With the frame done, it was time to look at the components for the complete bike. At NAHBS in 2012 I showed a 10.8lb bike. So I thought it would be cool for the show this year if I could figure out a way to get this one under 10lbs – with pedals, ready to ride. It is a lot of work to chase every gram, but a pretty fun project. I was very happy to do the final assembly and see 9.94lbs on the scale!

I haven’t had a chance to ride it yet – I’m waiting for the eTap parts to arrive, then I will put some regular wheels on and start clocking up some miles. Based on the material properties and the tubing sizes I used, it should ride very similarly to my other bikes, but I’ll report back on that in due course.

Full specs and weights listed below – scroll down for the gallery; thanks to Tina Buescher for the photos!

Frame: English custom stainless 1112g
Fork: Edge (Enve) 1.0 260g
Headset: KCNC Morion M3 38g
Wedge/topcap: Extralite Ultrastar 2 12g
Stem: Extralite Hyperstem 88g
Handlebars: AX Lightness 162g
Seatpost/saddle: Dash carbon custom 142g
BB: THM 74g
Cranks: THM Clavicula SE compact 304g
Chainrings: Fibrelyte carbon, 36/52 82g
Chainring bolts: KCNC 8g
Front wheel: Enve 1.25 rim, M5 hub, Ti spokes 316g
Rear wheel: Enve 1.25 rim, Extralite hub, Ti spokes 430g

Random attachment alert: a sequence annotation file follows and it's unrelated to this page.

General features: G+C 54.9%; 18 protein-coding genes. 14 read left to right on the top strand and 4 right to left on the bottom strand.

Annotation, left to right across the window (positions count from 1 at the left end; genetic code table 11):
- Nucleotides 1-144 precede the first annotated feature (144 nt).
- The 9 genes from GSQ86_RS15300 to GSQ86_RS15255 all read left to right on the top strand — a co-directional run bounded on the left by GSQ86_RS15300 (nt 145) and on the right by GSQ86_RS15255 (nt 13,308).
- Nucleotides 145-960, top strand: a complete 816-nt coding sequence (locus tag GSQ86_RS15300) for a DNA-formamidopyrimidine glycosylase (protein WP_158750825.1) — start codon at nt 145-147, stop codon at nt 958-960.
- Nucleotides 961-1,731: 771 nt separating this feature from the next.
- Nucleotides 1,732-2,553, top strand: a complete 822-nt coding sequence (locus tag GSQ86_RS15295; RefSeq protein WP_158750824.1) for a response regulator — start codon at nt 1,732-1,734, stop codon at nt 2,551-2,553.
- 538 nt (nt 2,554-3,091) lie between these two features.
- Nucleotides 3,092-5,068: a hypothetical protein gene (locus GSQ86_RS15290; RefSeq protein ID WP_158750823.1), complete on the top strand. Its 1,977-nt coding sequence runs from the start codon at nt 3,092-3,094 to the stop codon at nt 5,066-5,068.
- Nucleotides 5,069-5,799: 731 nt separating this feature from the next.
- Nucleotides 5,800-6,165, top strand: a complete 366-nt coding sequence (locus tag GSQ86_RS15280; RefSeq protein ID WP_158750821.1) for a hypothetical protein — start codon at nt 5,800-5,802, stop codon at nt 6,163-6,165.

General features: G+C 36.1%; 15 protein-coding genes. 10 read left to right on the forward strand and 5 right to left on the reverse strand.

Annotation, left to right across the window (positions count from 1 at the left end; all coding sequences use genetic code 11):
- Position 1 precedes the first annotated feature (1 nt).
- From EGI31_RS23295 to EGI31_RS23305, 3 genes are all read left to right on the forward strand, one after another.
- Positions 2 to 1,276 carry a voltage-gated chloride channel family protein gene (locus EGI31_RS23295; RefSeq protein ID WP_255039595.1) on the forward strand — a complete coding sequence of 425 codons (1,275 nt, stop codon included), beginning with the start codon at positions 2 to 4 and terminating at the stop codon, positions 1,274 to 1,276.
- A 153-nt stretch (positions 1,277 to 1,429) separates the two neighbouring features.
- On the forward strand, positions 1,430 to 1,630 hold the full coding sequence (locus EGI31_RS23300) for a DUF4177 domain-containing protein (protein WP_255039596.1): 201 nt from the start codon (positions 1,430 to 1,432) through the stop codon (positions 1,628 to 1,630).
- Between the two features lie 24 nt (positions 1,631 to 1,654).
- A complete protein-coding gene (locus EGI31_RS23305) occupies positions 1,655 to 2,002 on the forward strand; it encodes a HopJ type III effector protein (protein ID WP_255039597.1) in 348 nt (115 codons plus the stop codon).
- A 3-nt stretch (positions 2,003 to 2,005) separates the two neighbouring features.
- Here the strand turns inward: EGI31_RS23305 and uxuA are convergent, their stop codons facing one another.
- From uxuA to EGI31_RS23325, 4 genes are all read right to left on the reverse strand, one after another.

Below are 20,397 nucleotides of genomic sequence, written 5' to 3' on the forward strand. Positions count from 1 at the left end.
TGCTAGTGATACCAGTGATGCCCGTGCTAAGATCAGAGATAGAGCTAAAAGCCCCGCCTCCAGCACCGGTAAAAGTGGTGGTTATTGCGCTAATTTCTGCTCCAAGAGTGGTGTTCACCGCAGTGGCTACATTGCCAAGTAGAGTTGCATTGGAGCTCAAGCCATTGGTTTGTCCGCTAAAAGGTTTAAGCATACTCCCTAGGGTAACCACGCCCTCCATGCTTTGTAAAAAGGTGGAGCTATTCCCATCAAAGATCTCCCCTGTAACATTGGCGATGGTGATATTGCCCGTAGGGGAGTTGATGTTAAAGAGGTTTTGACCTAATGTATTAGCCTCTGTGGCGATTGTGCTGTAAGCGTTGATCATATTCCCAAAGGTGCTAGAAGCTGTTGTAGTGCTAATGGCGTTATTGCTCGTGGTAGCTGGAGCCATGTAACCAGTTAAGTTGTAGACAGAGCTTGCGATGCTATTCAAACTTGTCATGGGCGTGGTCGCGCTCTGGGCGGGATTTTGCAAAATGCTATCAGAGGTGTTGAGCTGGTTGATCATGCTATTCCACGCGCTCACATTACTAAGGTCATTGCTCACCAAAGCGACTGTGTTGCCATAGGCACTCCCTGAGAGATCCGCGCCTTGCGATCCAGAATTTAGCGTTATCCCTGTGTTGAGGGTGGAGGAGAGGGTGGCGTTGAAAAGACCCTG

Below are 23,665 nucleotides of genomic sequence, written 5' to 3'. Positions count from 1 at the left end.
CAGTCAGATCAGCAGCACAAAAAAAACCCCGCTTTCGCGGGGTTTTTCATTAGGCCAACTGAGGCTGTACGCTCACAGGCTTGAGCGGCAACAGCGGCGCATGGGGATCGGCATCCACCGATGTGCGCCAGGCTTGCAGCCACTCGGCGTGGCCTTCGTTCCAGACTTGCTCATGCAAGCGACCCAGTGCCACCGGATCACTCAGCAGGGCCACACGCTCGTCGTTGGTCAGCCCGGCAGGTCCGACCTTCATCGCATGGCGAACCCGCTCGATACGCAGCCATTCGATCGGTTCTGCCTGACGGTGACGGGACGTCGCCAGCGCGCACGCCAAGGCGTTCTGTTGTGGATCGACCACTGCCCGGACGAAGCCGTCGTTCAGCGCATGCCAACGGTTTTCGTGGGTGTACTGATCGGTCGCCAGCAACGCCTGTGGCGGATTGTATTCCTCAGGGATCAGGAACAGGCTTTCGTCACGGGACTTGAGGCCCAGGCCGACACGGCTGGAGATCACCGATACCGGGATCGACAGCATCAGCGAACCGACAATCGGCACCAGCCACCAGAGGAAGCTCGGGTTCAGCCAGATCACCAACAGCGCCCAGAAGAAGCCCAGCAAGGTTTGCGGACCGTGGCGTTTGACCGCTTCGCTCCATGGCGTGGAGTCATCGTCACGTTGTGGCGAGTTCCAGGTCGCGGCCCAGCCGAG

Tires: Tufo Elite 272g
Skewers: Tune U20 22g
Cassette: Recon aluminium, 11-23 100g
Chain: YBN titanium 208g
Front derailleur: SRAM Red 22 72g
Rear derailleur: SRAM Red 22, custom pulleys 134g
Brakes: EE Cycleworks (direct mount rear) 180g
Shifters: SRAM Red 22 277g
Cables: Aican Bungarus/Powercordz 60g
Cable stops: Custom removable 25g
Pedals: M2 Racer Orb 98g
Bartape: Lizard Skins DSP 1.8 40g
TOTAL: 4520g (9.94lbs)


  1. cool-beautiful bike!!

    the saddle has some fore/aft adjustment, right? i think i’ve seen some pictures but not sure.

    the seat post is more than 27,2 mm, right?

    any downsides to those pedals? they look interesting..

    and 4520g (9.94lbs) for the whole bike.. WOOOW!!

    best regards,

    • Hi Mircea,

      Yes, the saddle has both fore-aft and angle adjustment.
      The seatpost is 27.2mm.
      Honestly I haven’t used the pedals; the bike will get Speedplays when I ride it.

      thanks, Rob.

      • I dont get it – Why couldn’t he use the 100 G lighter S3 chainstays?

        • Could have done – but then the chainstays would have needed painting, and whilst I was trying to build a light frame, I was also interesting in building a stainless steel frame :-

  2. Hi,
    Beautiful bike!
    Why didn’t you use TIG welding for this frame?

    • Thanks Vladimir! Well I don’t have a TIG welder currently… Also, with the super thin tubes there is something to be said for the gentle radius of the fillet for having less of a stress riser at the joint.

  3. Looks a sweet build. How did it last? I was wondering how you got the laser on the tubes black? Ive been tinkering with it but they always come out a mud brown 🙁

    • Bike has been great! Has been my main racebike for the last three years, no issues. I outsourced the laser engraving, so don’t know the secret to black, sorry :-
      Cheers, Rob.